African American Poetry (1870-1926): A Digital Anthology

Editor's Note: "The Negro Speaks of Rivers" (1921)

Editor's note by Amardeep Singh

Bibliographic note: The version of this poem published in The Weary Blues (1926) contains the inscription: "To W.E.B. Du Bois." 


General notes: This is Langston Hughes' most widely anthologized poems and probably one of the most recognizable and celebrated poems of the Harlem Renaissance. It was also the first poem published by Langston Hughes in a national magazine (he published others as a high school student in Cleveland in his high school magazine). He describes writing it in the summer of 1920, while en route to Mexico to stay with his father. At that time, Hughes was eighteen years old and had not yet started his college education. 

Hughes has an extensive account of writing the poem in his autobiography, "The Big Sea" (1939):

"The one of my poems that has perhaps been most often reprinted in anthologies, was written on the train during this trip to Mexico when I was feeling very bad. It’s called “The Negro Speaks of Rivers” and was written just outside St. Louis, as the train rolled toward Texas.

"It came about in this way. All day on the train I had been thinking about my father and his strange dislike of his own people. I didn’t understand it, because I was a Negro, and I liked Negroes very much. One of the happiest jobs I had ever had was during my freshman year in high school, when I worked behind the soda fountain for a Mrs. Kitzmiller, who ran a refreshment parlor on Central Avenue in the heart of the colored neighborhood. People just up from the South used to come in for ice cream and sodas and watermelon. And I never tired of hearing them talk, listening to the thunderclaps of their laughter, to their troubles, to their discussions of the war and the men who had gone to Europe from the Jim Crow South, their complaints over the high rent and the long overtime hours that brought what seemed like big checks, until the weekly bills were paid. They seemed to me like the gayest and the bravest people possible—these Negroes from the Southern ghettos—facing tremendous odds, working and laughing and trying to get somewhere in the world.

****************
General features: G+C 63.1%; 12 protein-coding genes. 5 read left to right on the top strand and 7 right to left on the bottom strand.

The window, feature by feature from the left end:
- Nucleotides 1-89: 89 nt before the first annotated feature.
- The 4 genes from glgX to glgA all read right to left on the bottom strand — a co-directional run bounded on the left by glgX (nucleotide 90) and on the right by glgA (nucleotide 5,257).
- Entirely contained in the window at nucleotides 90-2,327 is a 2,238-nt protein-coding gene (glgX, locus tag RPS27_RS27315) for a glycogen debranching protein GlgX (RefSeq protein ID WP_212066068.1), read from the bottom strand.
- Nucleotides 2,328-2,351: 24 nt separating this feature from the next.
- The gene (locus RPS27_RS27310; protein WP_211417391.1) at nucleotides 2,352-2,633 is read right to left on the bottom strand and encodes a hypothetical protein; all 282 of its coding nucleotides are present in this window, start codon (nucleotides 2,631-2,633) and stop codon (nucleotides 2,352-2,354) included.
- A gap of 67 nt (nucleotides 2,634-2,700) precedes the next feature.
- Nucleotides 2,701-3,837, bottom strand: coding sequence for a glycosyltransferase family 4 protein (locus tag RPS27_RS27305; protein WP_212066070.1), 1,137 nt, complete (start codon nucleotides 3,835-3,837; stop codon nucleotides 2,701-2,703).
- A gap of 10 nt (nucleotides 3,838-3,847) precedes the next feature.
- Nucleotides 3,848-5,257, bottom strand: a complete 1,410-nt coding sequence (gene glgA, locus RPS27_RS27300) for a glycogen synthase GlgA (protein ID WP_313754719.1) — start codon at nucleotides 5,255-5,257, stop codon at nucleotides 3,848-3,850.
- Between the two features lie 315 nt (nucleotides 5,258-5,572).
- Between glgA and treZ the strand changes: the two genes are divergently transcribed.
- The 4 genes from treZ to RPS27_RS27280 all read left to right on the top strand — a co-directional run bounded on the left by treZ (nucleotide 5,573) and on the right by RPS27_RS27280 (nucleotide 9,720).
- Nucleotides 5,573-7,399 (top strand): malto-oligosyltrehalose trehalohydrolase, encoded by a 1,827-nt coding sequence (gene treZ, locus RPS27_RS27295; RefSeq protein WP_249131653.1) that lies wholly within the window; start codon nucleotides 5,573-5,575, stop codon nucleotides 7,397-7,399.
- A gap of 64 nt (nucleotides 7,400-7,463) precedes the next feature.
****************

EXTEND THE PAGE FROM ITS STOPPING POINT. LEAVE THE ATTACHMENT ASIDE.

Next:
"I had been in to dinner early that afternoon on the train. Now it was just sunset, and we crossed the Mississippi, slowly, over a long bridge. I looked out the window of the Pullman at the great muddy river flowing down toward the heart of the South, and I began to think what that river, the old Mississippi, had meant to Negroes in the past—how to be sold down the river was the worst fate that could overtake a slave in times of bondage. Then I remembered reading how Abraham Lincoln had made a trip down the Mississippi on a raft to New Orleans, and how he had seen slavery at its worst, and had decided within himself that it should be removed from American life. Then I began to think about other rivers in our past—the Congo, and the Niger, and the Nile in Africa—and the thought came to me: “I’ve known rivers,” and I put it down on the back of an envelope I had in my pocket, and within the space of ten or fifteen minutes, as the train gathered speed in the dusk, I had written this poem, which I called “The Negro Speaks of Rivers.” ("The Big Sea," pp. 64-65)

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